New housing relief has little impact locally

New housing relief measures likely won’t bring any relief to the housing market in the Greater Trail region.

New housing relief measures introduced by the province recently likely won’t bring any relief to the housing market in the Greater Trail region, says a local real estate agent.

Fred Behrens of Coldwell Banker said the housing relief measures brought in April 1 largely apply to newly constructed homes in the $525,000 to $850,000 range.

He said the incentives announced by the government touch on a wide spectrum of people, from first time buyers, new home construction, existing homeowners who plan to purchase vacation homes, and seniors who want to retrofit their homes.

The measures are to stimulate the economy through new construction and substantial renovations, in most cases primary residences (except vacation homes).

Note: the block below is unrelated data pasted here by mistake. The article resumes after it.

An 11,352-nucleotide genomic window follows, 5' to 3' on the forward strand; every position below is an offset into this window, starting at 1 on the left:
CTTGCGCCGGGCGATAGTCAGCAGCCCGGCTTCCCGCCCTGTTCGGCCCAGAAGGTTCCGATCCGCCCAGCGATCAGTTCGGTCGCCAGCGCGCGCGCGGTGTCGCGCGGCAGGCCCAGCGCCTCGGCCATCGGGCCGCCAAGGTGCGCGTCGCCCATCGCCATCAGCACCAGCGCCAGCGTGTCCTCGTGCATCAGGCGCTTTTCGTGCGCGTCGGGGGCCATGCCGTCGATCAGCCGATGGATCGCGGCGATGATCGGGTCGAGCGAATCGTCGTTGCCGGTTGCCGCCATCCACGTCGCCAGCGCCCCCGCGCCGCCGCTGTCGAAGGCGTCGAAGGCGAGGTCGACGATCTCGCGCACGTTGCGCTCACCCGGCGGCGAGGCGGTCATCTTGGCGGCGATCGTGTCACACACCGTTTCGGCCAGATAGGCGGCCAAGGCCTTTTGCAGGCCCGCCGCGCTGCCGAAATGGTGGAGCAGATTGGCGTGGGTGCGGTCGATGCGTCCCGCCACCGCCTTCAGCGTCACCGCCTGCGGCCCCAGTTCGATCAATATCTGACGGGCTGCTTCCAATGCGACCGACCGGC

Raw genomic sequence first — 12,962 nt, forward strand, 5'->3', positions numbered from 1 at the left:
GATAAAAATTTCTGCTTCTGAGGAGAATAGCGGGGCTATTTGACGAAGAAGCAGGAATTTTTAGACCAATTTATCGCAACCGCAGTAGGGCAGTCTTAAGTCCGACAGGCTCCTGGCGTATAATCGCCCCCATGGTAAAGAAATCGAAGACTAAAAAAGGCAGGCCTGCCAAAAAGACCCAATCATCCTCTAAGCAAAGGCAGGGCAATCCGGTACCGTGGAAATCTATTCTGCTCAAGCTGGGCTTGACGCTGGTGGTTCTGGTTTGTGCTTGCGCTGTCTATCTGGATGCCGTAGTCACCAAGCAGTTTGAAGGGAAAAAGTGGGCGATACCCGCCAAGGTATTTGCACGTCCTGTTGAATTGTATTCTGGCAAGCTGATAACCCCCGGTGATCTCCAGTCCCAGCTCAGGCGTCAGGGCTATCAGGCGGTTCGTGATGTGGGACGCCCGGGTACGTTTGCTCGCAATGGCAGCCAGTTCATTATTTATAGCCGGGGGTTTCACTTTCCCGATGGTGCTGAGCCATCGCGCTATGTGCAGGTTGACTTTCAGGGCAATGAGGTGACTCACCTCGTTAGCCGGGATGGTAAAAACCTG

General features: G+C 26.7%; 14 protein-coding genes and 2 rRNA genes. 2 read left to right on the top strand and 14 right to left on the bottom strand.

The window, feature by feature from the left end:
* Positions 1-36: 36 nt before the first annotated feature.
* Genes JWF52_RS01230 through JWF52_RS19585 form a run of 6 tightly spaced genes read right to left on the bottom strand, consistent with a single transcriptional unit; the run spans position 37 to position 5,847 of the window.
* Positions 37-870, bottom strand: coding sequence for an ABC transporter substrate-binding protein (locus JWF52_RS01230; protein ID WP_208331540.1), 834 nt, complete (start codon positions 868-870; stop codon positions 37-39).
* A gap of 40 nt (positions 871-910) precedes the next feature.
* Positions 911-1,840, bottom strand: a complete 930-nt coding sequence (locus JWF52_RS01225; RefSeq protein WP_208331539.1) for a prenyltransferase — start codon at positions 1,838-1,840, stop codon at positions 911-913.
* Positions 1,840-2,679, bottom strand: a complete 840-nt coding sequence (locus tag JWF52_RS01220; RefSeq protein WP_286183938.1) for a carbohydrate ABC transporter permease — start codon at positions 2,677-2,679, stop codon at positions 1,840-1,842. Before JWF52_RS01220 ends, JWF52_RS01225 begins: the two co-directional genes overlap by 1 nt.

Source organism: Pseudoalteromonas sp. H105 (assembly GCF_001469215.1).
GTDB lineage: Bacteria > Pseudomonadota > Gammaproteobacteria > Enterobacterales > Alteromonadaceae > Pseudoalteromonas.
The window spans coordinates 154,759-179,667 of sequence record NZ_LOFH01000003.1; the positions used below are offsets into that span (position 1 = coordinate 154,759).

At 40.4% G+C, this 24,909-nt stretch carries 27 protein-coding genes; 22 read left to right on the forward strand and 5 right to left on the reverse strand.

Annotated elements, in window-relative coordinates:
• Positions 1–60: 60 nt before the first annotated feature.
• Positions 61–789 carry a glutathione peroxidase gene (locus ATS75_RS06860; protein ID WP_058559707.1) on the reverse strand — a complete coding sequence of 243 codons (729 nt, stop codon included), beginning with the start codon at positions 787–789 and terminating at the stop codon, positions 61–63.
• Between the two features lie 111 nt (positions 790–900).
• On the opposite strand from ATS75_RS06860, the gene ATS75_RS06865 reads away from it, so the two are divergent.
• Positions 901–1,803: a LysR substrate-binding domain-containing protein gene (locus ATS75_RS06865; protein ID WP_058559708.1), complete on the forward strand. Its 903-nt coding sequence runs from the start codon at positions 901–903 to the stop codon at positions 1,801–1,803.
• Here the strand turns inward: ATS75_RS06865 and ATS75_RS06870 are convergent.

The changes include an increase to the new housing HST rebate threshold to $850,000. That means British Columbians buying a new home as a primary residence are eligible for a rebate of the provincial portion of HST up to $42,500, based on this higher threshold. More than 90 per cent of newly built homes are below this threshold.

“The devil is always in the details, though,” Behrens said. “In our area, there are not that many newly constructed homes being built in (that) range, so it probably won’t have a big effect. But an increase to the upper limit can’t hurt.”

As well, the purchase of a newly built secondary vacation home up to $850,000 — built outside of the greater Vancouver/capital area — has to have all of the HST paid up front. But people need to apply and qualify for the grant directly from the B.C. Ministry of Finance afterwards.

A new B.C. Seniors’ Home Renovation Tax Credit of up to $1,000 annually — giving back 10 per cent of an expenditure — is available to help with the cost of permanent home renovations that provide people aged 65 and over with increased independence.

“It is better than nothing but I don’t think that will be a determining factor for most seniors to make the decision to renovate their home,” said Behrens. “A more significant rebate in the 30 per cent range would make a bigger difference.”

He said people need to spend the money up front before receiving a tax credit.